Civil and Environmental Engineering - Doctoral Theses

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    Logistical considerations in the development of on-farm anaerobic digestion systems in Ireland
    (University College Cork, 2023) Ó Céileachair, Dónal; Wall, David; O'Shea, Richard; Murphy, Jerry; Sustainable Energy Authority of Ireland; Gas Networks Ireland
    Ireland has 4 million ha of grassland, and over 6.56 million cattle, including over 1.4 million dairy cows. The potential resource of grass silage and animal slurry can be considered significant if utilised in anaerobic digestion for the production of biogas (and biomethane). On-farm anaerobic digestion (AD) can provide a renewable, sustainable fuel (in the form of biogas) that can decarbonise the energy system and reduce emissions from the agricultural sector. However, cattle in Ireland spend the majority of the year outdoors in pasture-based farming systems, leading to intermittent slurry collection by the farmer. Thus, there is an inherent seasonality with regards to feedstock availability. On-farm AD plants may also have no gas grid infrastructure access, and therefore may be required to facilitate a seasonal gas demand of a large energy user in their vicinity. Although the Irish biomethane industry is emerging, there are no significant virtual pipeline or biogas pipeline networks. The work herein assesses these logistical characteristics such as on-farm biomass resources, their location with respect to both gas grid infrastructure and large industry energy users, and how seasonal feedstock availability and seasonal gas demand can affect the operation of an on-farm AD plant. Furthermore, this work investigates the logistical considerations in the development of virtual pipelines and biogas pipelines serving on-farm AD plants, and how to optimise them. The findings from this work indicate that the total on-farm biomethane resource in Ireland is estimated to be 67 PJ a-1. Approximately 17% of this resource is more than 15 km away from gas grid infrastructure whilst also within 15 km of a large industry energy user. Seasonal slurry availability on an Irish dairy farm can lead to a 21% reduction in total biomethane production, whilst increasing the carbon intensity of the biomethane produced (as compared to year-round availability) by 11 g CO2 MJ-1. Seasonal gas demands may be facilitated without significant effect to biomethane sustainability. Liquid digestate must be recirculated during times of no slurry availability to keep the solids content of the digester low and thus ensure sufficient mixing takes place. In the delivery of the energy to the end user, virtual pipelines serving on-farm AD plants may reduce the total routing requirements and emissions by opting for larger biomethane haulage vehicles. The use of mobile-upgrading and compression units may be logistically unfeasible due to the slow upgrading speed of current technologies. Heuristics (practical methods to solve very complex problems) used in GIS software may be employed to quickly find optimal biogas pipeline layouts which either follow the shortest possible path (Steiner minimum spanning tree (MST)) or follow the road network. Commercial software was used to design and cost 20 Steiner MST and 20 road network biogas pipeline layouts. A road network pipeline layout connecting 10 AD plants to the biogas user costs 26% more than a Steiner MST would. Multi-criteria decision analysis revealed that the designed Steiner MSTs always outperformed road network layouts, except when pipeline material cost was of no importance. This work highlights the potential of on-farm anaerobic digestion to provide a source of sustainable, renewable fuel source for decentralised areas and industries in Ireland, whilst highlighting the logistical considerations and challenges associated with feedstock location, seasonal feedstock availability, seasonal gas demand, and the development of gas delivery methods such as virtual biomethane pipelines or biogas pipelines.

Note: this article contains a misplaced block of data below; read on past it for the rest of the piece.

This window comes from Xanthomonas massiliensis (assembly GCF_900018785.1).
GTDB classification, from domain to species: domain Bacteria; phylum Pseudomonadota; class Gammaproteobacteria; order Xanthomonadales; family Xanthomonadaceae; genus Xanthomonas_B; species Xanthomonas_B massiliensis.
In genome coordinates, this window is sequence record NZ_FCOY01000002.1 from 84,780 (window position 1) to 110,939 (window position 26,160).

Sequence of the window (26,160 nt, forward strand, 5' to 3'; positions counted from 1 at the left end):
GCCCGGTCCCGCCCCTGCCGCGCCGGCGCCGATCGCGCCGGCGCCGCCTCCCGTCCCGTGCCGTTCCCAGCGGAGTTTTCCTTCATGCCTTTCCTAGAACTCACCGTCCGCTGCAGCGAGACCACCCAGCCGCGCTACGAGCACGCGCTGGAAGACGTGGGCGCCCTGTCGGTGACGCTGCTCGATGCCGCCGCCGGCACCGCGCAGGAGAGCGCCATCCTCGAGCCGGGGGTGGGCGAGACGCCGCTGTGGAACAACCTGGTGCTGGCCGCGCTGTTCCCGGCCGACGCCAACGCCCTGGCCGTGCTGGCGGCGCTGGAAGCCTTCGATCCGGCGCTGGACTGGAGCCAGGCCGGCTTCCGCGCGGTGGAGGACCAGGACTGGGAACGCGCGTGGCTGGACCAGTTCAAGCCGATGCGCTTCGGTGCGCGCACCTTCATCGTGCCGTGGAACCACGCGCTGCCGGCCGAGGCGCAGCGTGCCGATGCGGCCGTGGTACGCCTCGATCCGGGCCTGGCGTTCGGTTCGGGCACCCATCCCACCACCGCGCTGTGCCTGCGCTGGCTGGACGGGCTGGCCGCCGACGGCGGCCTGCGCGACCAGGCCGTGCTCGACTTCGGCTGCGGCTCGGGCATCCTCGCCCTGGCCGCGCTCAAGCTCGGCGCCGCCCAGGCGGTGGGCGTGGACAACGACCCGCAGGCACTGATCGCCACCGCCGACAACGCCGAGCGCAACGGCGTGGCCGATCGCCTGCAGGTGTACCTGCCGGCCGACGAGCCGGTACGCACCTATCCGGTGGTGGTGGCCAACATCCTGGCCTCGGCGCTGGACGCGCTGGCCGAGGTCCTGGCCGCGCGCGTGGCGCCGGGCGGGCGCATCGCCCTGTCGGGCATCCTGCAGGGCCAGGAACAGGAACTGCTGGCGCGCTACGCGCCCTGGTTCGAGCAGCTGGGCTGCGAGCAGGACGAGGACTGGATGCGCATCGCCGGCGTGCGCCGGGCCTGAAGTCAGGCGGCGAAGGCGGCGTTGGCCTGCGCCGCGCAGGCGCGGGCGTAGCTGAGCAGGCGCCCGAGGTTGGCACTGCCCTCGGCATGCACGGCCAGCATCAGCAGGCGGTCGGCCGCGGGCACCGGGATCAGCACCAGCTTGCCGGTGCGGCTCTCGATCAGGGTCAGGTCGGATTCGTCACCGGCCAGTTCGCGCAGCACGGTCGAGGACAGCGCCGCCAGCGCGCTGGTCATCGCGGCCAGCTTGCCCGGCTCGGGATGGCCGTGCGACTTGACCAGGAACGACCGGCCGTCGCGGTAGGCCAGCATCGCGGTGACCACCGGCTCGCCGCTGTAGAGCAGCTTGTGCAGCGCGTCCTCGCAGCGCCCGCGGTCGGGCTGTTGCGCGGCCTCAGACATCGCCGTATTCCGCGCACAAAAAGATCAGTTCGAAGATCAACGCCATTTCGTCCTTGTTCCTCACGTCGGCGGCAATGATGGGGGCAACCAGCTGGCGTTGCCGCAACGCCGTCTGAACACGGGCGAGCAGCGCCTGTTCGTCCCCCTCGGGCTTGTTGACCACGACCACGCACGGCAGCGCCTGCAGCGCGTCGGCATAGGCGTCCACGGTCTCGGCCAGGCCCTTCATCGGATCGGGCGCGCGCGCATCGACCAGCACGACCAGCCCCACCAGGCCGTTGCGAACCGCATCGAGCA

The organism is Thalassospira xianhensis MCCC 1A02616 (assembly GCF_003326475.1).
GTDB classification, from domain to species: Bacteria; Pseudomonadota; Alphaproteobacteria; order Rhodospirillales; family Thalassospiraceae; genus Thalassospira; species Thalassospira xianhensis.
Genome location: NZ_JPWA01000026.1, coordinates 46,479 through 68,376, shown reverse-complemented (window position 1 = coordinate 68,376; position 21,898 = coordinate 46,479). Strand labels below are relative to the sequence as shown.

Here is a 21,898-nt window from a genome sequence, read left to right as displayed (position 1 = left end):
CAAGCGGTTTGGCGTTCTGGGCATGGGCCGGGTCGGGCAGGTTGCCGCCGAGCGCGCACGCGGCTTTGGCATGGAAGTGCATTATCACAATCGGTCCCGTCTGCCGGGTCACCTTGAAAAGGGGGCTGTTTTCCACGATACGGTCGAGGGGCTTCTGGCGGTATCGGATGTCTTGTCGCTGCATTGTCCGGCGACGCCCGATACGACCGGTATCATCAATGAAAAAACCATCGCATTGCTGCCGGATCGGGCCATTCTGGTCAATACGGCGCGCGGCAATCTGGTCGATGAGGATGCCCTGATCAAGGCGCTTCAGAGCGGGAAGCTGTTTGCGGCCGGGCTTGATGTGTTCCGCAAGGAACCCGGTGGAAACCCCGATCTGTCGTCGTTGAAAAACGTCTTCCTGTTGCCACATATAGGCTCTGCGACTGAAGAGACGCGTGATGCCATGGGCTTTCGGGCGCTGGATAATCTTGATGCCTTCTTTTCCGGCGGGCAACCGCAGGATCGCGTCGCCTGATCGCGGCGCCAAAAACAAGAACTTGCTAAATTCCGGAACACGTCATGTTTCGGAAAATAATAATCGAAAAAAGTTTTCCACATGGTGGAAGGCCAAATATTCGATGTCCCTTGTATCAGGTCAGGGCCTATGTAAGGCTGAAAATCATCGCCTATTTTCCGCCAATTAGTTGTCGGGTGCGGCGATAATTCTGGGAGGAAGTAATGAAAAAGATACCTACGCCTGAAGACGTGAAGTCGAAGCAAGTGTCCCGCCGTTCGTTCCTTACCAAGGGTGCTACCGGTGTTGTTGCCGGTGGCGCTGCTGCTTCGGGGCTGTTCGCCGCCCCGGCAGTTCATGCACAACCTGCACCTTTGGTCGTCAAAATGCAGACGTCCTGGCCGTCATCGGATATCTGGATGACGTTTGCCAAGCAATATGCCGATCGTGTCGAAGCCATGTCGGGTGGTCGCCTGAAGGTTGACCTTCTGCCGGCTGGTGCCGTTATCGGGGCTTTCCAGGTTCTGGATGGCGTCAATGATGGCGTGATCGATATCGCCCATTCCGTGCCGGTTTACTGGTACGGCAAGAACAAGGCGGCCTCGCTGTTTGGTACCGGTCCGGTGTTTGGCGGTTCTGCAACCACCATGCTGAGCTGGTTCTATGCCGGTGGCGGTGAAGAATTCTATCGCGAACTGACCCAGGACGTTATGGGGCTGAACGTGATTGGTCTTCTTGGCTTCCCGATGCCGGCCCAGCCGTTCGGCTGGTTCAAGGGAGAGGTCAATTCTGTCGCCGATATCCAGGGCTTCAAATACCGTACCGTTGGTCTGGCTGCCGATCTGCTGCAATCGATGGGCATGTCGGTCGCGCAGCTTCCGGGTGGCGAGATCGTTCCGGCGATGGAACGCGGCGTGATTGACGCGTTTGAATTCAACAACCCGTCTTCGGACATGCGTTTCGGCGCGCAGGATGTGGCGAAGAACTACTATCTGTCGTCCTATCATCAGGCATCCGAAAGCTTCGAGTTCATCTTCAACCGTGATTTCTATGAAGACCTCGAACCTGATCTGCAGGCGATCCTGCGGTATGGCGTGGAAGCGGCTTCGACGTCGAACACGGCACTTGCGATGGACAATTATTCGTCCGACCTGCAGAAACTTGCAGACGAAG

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    Development and implementation of a framework to aid the transition to proactive maintenance approaches on air handling units in the industrial setting
    (University College Cork, 2023) Ahern, Michael; Bruton, Ken; O'Sullivan, Dominic; Science Foundation Ireland